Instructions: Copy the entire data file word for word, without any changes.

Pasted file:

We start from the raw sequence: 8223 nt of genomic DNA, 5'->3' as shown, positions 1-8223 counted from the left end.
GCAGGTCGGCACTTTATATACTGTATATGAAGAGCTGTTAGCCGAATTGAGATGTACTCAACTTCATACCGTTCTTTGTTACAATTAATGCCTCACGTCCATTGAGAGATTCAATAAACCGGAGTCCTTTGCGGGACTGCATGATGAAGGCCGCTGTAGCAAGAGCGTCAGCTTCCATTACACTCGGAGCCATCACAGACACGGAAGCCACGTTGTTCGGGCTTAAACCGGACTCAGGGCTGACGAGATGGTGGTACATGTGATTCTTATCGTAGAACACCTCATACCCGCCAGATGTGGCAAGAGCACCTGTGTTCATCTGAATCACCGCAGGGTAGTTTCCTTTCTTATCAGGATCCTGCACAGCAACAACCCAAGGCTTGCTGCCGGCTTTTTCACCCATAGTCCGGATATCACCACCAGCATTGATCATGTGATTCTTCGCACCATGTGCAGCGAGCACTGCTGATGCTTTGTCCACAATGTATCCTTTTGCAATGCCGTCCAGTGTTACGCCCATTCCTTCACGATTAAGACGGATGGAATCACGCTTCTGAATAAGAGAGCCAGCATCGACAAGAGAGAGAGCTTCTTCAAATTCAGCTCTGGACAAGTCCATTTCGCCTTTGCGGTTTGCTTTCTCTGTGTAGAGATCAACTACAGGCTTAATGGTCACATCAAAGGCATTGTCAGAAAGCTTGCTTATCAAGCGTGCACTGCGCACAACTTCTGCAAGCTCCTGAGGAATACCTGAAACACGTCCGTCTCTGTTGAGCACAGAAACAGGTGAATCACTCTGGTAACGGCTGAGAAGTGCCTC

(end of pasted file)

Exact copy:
We start from the raw sequence: 8223 nt of genomic DNA, 5'->3' as shown, positions 1-8223 counted from the left end.
GCAGGTCGGCACTTTATATACTGTATATGAAGAGCTGTTAGCCGAATTGAGATGTACTCAACTTCATACCGTTCTTTGTTACAATTAATGCCTCACGTCCATTGAGAGATTCAATAAACCGGAGTCCTTTGCGGGACTGCATGATGAAGGCCGCTGTAGCAAGAGCGTCAGCTTCCATTACACTCGGAGCCATCACAGACACGGAAGCCACGTTGTTCGGGCTTAAACCGGACTCAGGGCTGACGAGATGGTGGTACATGTGATTCTTATCGTAGAACACCTCATACCCGCCAGATGTGGCAAGAGCACCTGTGTTCATCTGAATCACCGCAGGGTAGTTTCCTTTCTTATCAGGATCCTGCACAGCAACAACCCAAGGCTTGCTGCCGGCTTTTTCACCCATAGTCCGGATATCACCACCAGCATTGATCATGTGATTCTTCGCACCATGTGCAGCGAGCACTGCTGATGCTTTGTCCACAATGTATCCTTTTGCAATGCCGTCCAGTGTTACGCCCATTCCTTCACGATTAAGACGGATGGAATCACGCTTCTGAATAAGAGAGCCAGCATCGACAAGAGAGAGAGCTTCTTCAAATTCAGCTCTGGACAAGTCCATTTCGCCTTTGCGGTTTGCTTTCTCTGTGTAGAGATCAACTACAGGCTTAATGGTCACATCAAAGGCATTGTCAGAAAGCTTGCTTATCAAGCGTGCACTGCGCACAACTTCTGCAAGCTCCTGAGGAATACCTGAAACACGTCCGTCTCTGTTGAGCACAGAAACAGGTGAATCACTCTGGTAACGGCTGAGAAGTGCCTC